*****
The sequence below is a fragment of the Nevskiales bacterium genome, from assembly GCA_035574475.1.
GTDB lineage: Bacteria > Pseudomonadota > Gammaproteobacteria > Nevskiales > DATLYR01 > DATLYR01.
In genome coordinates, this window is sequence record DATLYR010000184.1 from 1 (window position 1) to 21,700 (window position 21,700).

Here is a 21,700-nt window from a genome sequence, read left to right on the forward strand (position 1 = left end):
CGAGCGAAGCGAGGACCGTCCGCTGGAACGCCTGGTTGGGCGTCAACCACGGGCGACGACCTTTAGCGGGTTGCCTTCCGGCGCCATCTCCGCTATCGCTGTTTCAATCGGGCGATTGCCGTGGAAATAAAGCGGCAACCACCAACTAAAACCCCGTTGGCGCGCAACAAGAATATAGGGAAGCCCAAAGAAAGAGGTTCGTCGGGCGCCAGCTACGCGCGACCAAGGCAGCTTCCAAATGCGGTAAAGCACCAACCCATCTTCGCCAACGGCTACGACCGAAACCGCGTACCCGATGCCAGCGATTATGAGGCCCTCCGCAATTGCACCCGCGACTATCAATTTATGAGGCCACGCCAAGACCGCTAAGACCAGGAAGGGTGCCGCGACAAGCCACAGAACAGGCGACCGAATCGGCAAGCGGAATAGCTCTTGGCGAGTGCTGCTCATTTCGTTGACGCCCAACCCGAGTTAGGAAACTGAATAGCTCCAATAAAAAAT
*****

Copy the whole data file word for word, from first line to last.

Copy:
The sequence below is a fragment of the Nevskiales bacterium genome, from assembly GCA_035574475.1.
GTDB lineage: Bacteria > Pseudomonadota > Gammaproteobacteria > Nevskiales > DATLYR01 > DATLYR01.
In genome coordinates, this window is sequence record DATLYR010000184.1 from 1 (window position 1) to 21,700 (window position 21,700).

Here is a 21,700-nt window from a genome sequence, read left to right on the forward strand (position 1 = left end):
CGAGCGAAGCGAGGACCGTCCGCTGGAACGCCTGGTTGGGCGTCAACCACGGGCGACGACCTTTAGCGGGTTGCCTTCCGGCGCCATCTCCGCTATCGCTGTTTCAATCGGGCGATTGCCGTGGAAATAAAGCGGCAACCACCAACTAAAACCCCGTTGGCGCGCAACAAGAATATAGGGAAGCCCAAAGAAAGAGGTTCGTCGGGCGCCAGCTACGCGCGACCAAGGCAGCTTCCAAATGCGGTAAAGCACCAACCCATCTTCGCCAACGGCTACGACCGAAACCGCGTACCCGATGCCAGCGATTATGAGGCCCTCCGCAATTGCACCCGCGACTATCAATTTATGAGGCCACGCCAAGACCGCTAAGACCAGGAAGGGTGCCGCGACAAGCCACAGAACAGGCGACCGAATCGGCAAGCGGAATAGCTCTTGGCGAGTGCTGCTCATTTCGTTGACGCCCAACCCGAGTTAGGAAACTGAATAGCTCCAATAAAAAAT